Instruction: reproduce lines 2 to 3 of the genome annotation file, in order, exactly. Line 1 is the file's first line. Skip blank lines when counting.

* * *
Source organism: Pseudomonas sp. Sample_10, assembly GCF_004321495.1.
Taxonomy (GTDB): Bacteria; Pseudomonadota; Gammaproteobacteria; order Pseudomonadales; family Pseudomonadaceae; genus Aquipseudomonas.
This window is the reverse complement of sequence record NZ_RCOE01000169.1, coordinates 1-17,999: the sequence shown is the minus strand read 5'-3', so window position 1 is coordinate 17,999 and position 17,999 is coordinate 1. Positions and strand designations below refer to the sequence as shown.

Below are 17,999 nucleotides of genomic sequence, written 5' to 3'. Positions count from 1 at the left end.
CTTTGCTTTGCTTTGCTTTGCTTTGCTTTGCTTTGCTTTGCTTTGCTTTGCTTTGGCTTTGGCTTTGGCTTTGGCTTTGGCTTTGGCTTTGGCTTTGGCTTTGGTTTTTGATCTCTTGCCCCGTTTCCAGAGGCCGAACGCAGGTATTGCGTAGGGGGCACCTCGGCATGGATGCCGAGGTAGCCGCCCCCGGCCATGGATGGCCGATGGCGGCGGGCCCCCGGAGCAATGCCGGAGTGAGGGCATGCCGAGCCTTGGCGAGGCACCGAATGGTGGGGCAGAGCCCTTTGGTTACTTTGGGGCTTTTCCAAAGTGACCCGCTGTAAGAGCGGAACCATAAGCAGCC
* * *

Taxonomy (GTDB): Bacteria; Pseudomonadota; Gammaproteobacteria; order Pseudomonadales; family Pseudomonadaceae; genus Aquipseudomonas.
This window is the reverse complement of sequence record NZ_RCOE01000169.1, coordinates 1-17,999: the sequence shown is the minus strand read 5'-3', so window position 1 is coordinate 17,999 and position 17,999 is coordinate 1. Positions and strand designations below refer to the sequence as shown.